Commuting: The Best Way to Get Around San Francisco

Commuting: The Best Way to Get Around San Francisco

For a city as densely populated and beautiful as San Francisco, it’s natural for streets to get congested due to the volume of people rushing to the exciting events and interesting attractions that the place has to offer. 
The steep roads, curvy pathways, and hidden alleys add to the unique personality of San Fran, but they are inadvertently part of the reason why driving around and finding a parking space can get agitating. 
On the upside, the tight spaces cut the distance from one cool hangout to another, which makes walking an ideal way to introduce yourself to the city. But if you want to know San Francisco more, you must first get acquainted with its public transportation.

The San Francisco Municipal Railway, or Muni, operates trains, buses, cable cars, and the heritage streetcars that trace the veins of the county. 
There are various ways to avail of the rides, including fare cards and passes. One popular option is the Clipper card—a reloadable contactless smartcard that you can use in paying the fare for modes of transport under major transit lines like Muni.

There are passes designed for tourists as well, which you’ll find useful and convenient if you plan a full day around visiting Golden City sights. 
The Visitor Pass lets you have unlimited Muni rides for one to seven days, depending on the package you purchase. On the other hand, the CityPASS gives the same benefit plus an admission ticket to certain points of interest like Aquarium of the Bay and the California Academy of Sciences.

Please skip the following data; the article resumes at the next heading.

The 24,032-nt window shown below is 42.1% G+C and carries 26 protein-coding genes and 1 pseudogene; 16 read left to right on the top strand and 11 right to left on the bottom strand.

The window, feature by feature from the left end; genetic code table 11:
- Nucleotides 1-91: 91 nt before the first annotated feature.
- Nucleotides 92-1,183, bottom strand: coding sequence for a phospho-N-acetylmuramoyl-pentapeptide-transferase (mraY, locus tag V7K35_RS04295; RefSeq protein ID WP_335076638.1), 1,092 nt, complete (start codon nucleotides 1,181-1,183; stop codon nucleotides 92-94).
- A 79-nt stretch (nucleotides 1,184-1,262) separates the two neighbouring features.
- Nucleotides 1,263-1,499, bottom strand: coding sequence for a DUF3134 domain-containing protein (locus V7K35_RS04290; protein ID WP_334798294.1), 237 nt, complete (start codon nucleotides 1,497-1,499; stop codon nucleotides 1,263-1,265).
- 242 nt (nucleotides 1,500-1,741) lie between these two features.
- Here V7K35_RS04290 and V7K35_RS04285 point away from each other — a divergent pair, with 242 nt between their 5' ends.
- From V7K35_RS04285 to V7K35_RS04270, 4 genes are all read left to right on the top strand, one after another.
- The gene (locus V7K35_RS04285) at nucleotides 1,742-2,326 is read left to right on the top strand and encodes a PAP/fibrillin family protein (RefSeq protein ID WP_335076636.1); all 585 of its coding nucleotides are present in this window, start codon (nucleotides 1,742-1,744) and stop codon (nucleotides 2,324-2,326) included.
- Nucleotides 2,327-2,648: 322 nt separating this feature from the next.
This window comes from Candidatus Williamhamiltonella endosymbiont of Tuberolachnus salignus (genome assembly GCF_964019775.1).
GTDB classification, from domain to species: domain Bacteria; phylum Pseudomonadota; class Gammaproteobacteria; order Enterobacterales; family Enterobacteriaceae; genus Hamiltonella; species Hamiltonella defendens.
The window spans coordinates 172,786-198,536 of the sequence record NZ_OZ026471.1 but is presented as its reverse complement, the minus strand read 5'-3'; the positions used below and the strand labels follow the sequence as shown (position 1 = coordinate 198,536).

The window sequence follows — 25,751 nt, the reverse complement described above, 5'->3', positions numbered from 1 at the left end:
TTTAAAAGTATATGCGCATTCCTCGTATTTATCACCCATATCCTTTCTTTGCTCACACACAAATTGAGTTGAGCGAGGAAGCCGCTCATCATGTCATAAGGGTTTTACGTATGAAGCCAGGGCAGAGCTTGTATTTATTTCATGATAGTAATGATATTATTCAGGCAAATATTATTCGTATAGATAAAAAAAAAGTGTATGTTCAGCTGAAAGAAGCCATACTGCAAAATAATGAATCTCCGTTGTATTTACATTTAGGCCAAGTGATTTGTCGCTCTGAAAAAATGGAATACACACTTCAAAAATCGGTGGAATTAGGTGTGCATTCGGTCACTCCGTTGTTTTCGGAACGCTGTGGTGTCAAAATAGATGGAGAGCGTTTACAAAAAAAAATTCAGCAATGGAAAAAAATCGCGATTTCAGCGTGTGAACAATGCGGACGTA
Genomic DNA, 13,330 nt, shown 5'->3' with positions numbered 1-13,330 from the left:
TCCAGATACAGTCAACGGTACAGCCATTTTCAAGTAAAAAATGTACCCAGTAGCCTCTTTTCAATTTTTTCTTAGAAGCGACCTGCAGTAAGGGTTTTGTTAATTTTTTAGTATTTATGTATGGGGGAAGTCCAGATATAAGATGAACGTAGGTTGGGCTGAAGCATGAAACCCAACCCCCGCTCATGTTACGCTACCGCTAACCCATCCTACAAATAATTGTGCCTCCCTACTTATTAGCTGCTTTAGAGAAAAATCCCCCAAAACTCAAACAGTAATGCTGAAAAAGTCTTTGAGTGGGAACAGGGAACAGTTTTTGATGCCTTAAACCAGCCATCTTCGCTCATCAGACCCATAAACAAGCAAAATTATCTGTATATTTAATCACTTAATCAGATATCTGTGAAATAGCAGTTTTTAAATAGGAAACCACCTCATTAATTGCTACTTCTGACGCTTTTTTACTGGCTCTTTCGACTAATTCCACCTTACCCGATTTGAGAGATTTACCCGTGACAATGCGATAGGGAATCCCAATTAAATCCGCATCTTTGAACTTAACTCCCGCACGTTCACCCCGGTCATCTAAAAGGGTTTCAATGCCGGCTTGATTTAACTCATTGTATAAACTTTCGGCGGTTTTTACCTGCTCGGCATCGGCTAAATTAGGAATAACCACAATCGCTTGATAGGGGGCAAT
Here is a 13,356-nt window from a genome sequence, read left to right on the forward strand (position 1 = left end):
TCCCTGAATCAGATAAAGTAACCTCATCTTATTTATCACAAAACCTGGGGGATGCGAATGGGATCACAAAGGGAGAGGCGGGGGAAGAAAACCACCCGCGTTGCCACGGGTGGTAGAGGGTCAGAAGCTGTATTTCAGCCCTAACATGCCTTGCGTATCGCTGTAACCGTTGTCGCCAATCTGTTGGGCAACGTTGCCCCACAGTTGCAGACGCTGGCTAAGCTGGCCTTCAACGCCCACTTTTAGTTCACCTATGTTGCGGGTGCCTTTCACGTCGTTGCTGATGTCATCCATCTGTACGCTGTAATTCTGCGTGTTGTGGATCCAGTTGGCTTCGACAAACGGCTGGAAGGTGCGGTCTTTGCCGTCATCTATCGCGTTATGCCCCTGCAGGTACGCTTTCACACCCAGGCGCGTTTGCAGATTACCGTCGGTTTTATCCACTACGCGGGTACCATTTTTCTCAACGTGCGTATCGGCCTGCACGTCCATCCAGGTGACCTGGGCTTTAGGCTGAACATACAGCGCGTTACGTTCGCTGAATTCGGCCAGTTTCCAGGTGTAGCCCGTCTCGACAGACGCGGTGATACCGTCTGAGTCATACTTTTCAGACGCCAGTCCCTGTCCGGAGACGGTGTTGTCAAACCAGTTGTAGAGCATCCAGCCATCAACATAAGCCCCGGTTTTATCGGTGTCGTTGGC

Once you have a smartcard or pass in hand, you can now get in any of these:
  • Buses
Muni buses are spacious and come equipped with racks, ramps, and overhead bins, making them ideal for traveling around with something bulky in tow, such as a bike, wheelchair, luggage, pet carrier, or baby stroller.
  • Trains
The light rail runs on six metro lines. Know which line passes through your destination and whether it stops at an underground or above-ground station because paying methods vary on some stops.
  • Cable cars
Your San Francisco experience will not be complete without riding one of the famous cable cars. These historical rail cars operate on three lines that stop near the Cable Car Museum, an interesting place to add to your itinerary.
  • Streetcars
Another must-experience in San Francisco is riding the heritage streetcars, which are well-preserved trolleys used a long time ago in several cities around the world. The streetcar is also a nice way of enjoying the sceneries around the city.

To keep updated about traffic situations and to efficiently plan your commute, get apps on your mobile devices. The site is your one-stop online source for everything road-travel-related when in the City by the Bay.

BART stands for Bay Area Rapid Transit, a low-cost rail system that serves the San Francisco Bay Area and its surrounding counties. 
It has stations located near major airports like SFO and OAK, so it would likely be the first public transit you’ll take to enter SF, as well as your gateway to exploring the nearby states.

BART prides itself on being a convenient option for exploring the sights in the Bay Area because of its speed and the proximity of its stations to major tourist spots. With a loaded Clipper card, you can hop off at Union Square, Museum of Modern Art, or Asian Art Museum any day.

Another awesome thing about BART is that it lets you in on the most “BARTable” happenings in town. By signing up on their events page, you’d get a chance to win discounts from some local establishments and get alerts about the hippest events that you can access through a BART ride.

Got some questions for the team? Let us know in the comments below or tweet us @migrationE_US

0 Comment

Leave a Comment.